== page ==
By Phoebe Smith '23
The majority of Americans oppose reopening our nation’s schools, yet several states, including Pennsylvania, plan to resume on-campus learning this September. Here’s why this is a bad idea.
As summer comes to a close, schools are beginning to announce their reopening plans for the 2020-2021 school year. Some are returning to campus, some are staying completely online, and some are introducing a hybrid of in-class and remote learning. Many schools that plan to fully reopen have presented students and their families with a list of ideals, namely that everyone will wear a mask on campus, sanitize hourly, and remain six feet apart at all times. There is, however, no guarantee that proposed policies will be implemented, and therefore no way of knowing if students, parents, and faculty will be protected until the school year begins. Several students in Georgia realized this when they returned to school and observed the laxity of administrators in enforcing the safety protocol. The pictures exposing unsafe conditions in other schools besides this one in Georgia have also circulated online, yet the Trump administration still supports reopening. Despite the president’s opinion, the national consensus and my personal belief remains: going back to school is dangerous and unnecessary.
One of the most obvious reasons against reopening schools in the fall is simply that none of the data suggests it’s safe. The number of COVID-19 cases has not significantly decreased since schools closed; in fact, it’s increased in twenty states and continues to grow in eighteen. If it was too dangerous to send kids to school when there were 160,000 cases nationwide, why are we reopening when there are over 4 million? The statistics indicate that cases are soaring and will likely become even further outside our control if schools invite their students back. A common argument in support of reopening is that children are far less likely to die or require hospitalization due to COVID-19. While it is true that COVID, with some exceptions, doesn’t generally affect children, we cannot dismiss the probability of students’ adult family members, as well as faculty and staff, experiencing severe symptoms if infected. As a recent study by the CDC showed, 136.1 people between the ages of 50-64 per 100,000 population were hospitalized in June, and “8 out of 10 COVID-19 related deaths reported in the United States have been among adults aged 65 years and older” (CDC). So what happens when a kindergartener removes her mask while speaking with her elderly teacher, or when an asymptomatic high schooler comes home from school and inadvertently infects his mother, who has a pre-existing condition? It is becoming increasingly apparent that many schools aren’t prepared for these possibilities, and until they are, no one in our communities is protected.
In addition to the danger of sending students back, there’s also the fact that reopening schools simply isn’t necessary. Several online alternatives to on-campus learning were successful in the spring, and schools have had months to modify any flawed aspects of their initial remote learning plans. Some say that schools are multifaceted institutions responsible for providing students with more than just a safe environment to learn; for example, Daniel Halperin of The Washington Post makes the case that we must reopen schools for the wellbeing of our students, as, “consequences of school closures include surges in child abuse; hunger from subsidized meals; greater anxiety, depression, and isolation.” These are certainly major problems that need to be addressed, but it is not the obligation of schools to resolve them.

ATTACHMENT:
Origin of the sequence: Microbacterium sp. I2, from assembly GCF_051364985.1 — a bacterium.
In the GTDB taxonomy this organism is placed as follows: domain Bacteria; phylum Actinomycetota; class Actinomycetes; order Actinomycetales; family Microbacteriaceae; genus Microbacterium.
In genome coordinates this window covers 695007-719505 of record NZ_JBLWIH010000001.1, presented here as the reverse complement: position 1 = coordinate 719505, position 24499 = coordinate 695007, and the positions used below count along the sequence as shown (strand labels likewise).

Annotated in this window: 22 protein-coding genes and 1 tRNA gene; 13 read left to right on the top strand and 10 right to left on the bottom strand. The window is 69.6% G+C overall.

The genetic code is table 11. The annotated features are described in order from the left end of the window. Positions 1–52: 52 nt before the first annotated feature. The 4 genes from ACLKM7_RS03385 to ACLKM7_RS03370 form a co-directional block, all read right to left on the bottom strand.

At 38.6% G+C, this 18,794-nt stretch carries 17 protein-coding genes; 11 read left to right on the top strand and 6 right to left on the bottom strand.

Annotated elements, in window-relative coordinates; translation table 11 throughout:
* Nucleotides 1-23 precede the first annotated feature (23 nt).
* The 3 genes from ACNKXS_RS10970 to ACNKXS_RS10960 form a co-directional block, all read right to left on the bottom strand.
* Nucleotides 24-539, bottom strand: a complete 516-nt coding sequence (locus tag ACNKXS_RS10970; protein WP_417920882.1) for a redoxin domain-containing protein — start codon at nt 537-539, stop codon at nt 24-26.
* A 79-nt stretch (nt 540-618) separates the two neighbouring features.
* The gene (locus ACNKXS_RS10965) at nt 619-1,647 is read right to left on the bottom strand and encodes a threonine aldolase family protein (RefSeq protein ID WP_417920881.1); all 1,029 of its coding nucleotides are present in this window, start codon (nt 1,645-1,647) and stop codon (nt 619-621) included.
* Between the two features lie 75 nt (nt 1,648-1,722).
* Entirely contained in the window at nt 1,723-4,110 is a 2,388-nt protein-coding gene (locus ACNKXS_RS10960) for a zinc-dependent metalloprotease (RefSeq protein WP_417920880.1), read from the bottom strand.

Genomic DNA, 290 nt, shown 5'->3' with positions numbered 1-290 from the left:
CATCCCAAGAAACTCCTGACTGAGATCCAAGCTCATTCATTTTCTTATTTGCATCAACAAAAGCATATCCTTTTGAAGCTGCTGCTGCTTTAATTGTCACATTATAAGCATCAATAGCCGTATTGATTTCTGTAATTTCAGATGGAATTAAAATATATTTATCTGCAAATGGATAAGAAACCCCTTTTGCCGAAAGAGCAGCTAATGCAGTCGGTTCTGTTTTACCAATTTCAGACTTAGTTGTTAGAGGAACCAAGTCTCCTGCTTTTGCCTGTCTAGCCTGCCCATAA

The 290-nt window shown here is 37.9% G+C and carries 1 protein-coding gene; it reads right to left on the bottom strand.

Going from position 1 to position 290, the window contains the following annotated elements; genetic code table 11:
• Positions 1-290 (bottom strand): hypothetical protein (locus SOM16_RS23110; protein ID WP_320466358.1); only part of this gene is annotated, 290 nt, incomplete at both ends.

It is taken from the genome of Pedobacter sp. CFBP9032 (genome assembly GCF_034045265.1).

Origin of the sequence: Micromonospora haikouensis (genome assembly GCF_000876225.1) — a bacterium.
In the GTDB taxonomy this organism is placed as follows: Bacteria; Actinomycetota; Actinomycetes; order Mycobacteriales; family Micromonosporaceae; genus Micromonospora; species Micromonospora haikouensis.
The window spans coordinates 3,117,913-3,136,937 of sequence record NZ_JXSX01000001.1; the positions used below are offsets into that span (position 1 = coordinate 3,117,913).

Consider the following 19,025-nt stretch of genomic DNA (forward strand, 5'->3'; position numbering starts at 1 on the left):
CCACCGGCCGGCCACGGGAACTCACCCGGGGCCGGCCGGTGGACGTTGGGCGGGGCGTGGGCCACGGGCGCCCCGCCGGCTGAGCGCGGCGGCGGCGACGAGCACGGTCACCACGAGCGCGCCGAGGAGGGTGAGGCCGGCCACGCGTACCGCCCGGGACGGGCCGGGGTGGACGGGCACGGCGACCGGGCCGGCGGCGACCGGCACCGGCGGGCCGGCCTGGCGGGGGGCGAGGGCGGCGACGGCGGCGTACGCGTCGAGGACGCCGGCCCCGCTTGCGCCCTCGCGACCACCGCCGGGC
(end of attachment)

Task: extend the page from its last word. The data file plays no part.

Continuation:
Rather, it is the task of the federal government to ensure the availability of essential resources, and the task of society to first destigmatize and then tackle the growing issue of mental illness in this country. Schools are not babysitting services, nor are they food banks or therapy centers. As for the role they play in promoting physical health and helping students develop social skills, this does not have to disappear just because campuses are closed. My school, for instance, hosts weekly strength and conditioning sessions via Zoom and virtual summit conferences to encourage open discussion of current events. Sure, these meetings aren’t the same as in-person classes, but they’ve proven effective in giving attendees the understanding that they’re not alone, and will suffice in establishing some sense of community until we can resume in-class learning.
I, like everyone else, want a return to normalcy, but not at the cost of people’s lives. America hasn’t come close to flattening the curve, and reopening schools would jeopardize the health of students as well as families and teachers. Instead of developing protocols that won’t be universally followed or enforced, schools should concentrate on enhancing the online learning experience in order to offer more opportunities for safe socialization and at-home exercise, among other things. So now, with all this in mind, it’s time to ask yourself: what’s a “normal education” worth to you?